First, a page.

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Chapter 33 : Using Plasmids as DNA Vaccines for Infectious Diseases
Category: Clinical Microbiology
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The observation that antigens encoded by DNA could induce an immune response when injected in vivo was first made in the 1960s using DNA from mouse tumors ( 1 ). Humoral (antibody) responses were subsequently observed following injection of DNA from polyoma ( 2 ) and hepatitis B viruses ( 3 ). The first study to specifically look at DNA as an immunogen was performed in the early 1990s using human growth hormone as a model antigen, delivered by a biolistic transfer device (gene gun) ( 4 ). This was quickly followed by studies showing that not only antibody, but also cytotoxic T cells could be induced by DNA delivery ( 5 – 7 ).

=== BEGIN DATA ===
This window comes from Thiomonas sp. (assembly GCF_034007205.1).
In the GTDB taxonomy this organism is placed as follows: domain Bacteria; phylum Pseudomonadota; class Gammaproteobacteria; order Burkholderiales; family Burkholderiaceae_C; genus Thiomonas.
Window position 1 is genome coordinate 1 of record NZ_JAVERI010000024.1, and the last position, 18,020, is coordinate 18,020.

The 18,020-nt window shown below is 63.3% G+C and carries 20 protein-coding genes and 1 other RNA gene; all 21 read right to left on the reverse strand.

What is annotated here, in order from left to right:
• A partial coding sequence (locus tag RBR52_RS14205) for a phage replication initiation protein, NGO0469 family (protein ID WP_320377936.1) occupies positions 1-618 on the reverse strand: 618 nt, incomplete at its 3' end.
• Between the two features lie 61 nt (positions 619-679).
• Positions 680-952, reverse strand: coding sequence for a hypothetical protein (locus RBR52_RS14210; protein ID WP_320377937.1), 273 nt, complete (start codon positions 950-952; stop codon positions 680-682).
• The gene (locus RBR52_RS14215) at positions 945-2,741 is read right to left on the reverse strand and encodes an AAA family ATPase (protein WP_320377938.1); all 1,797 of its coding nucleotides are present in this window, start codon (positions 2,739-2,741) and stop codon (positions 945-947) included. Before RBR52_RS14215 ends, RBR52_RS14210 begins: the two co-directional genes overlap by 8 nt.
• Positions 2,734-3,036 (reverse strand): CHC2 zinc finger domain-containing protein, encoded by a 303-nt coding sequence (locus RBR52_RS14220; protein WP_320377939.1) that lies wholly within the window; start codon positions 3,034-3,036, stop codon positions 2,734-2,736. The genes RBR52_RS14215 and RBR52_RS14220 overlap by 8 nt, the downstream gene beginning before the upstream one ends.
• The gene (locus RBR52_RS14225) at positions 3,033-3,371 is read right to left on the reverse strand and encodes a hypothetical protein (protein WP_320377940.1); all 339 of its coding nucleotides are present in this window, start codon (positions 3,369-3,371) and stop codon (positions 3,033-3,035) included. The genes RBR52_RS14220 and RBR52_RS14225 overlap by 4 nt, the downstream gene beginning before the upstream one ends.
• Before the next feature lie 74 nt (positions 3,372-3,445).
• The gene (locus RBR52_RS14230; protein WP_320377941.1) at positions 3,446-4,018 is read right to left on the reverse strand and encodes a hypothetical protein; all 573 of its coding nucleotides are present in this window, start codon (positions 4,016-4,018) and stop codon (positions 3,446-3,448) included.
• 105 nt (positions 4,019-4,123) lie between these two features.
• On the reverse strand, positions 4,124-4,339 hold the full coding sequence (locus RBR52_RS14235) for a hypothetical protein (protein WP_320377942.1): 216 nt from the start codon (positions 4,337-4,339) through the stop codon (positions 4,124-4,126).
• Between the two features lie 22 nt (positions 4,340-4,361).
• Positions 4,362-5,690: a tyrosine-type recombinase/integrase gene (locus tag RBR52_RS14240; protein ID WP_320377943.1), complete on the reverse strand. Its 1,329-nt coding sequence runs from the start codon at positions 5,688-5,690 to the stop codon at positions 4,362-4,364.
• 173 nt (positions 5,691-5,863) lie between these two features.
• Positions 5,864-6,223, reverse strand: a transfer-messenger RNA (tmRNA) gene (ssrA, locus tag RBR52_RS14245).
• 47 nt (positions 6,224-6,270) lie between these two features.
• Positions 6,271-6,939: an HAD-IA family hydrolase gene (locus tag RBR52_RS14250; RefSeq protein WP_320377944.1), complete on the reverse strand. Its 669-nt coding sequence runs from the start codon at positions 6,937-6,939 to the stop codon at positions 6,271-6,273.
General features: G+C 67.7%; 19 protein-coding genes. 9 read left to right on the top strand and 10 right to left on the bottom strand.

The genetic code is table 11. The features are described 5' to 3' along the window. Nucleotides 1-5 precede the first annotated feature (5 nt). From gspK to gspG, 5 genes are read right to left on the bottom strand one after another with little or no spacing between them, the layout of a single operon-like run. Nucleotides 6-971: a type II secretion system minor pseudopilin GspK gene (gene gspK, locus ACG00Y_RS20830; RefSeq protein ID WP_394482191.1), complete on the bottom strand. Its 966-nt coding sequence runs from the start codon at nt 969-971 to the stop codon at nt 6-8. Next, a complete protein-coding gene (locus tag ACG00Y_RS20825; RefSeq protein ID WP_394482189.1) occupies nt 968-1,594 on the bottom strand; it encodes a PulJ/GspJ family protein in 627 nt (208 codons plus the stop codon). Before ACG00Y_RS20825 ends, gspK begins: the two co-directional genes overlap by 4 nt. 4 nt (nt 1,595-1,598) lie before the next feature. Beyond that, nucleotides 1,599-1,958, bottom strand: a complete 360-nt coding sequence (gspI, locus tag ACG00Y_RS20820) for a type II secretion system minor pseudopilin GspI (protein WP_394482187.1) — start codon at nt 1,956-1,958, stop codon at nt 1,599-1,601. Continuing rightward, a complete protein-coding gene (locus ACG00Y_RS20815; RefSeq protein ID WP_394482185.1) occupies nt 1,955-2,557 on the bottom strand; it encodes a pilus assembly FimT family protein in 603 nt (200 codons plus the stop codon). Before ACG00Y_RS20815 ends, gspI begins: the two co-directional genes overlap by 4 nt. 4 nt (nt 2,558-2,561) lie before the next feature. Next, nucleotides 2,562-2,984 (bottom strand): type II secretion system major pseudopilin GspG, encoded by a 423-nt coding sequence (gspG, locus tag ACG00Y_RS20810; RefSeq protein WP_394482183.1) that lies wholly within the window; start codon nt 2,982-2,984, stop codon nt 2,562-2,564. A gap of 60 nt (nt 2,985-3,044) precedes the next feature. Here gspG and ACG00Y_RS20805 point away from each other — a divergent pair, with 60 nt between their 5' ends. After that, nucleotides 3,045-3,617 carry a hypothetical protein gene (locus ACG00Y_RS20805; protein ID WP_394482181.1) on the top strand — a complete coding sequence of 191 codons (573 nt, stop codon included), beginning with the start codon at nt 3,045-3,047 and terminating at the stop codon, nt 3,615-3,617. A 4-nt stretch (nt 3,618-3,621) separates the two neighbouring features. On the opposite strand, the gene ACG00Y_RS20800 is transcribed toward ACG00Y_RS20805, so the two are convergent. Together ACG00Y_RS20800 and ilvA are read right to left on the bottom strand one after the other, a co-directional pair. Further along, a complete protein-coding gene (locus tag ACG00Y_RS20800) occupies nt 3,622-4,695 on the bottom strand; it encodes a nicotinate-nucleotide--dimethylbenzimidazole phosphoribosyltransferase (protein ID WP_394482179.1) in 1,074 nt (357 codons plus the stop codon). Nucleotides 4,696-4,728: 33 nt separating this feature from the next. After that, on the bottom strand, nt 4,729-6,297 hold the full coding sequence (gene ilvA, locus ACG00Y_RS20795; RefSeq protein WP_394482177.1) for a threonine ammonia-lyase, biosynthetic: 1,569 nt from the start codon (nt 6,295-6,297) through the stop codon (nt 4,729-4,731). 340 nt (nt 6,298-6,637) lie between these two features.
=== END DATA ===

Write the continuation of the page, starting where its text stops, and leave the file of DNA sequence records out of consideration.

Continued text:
Key Concept Ranking
- Major Histocompatibility Complex Class I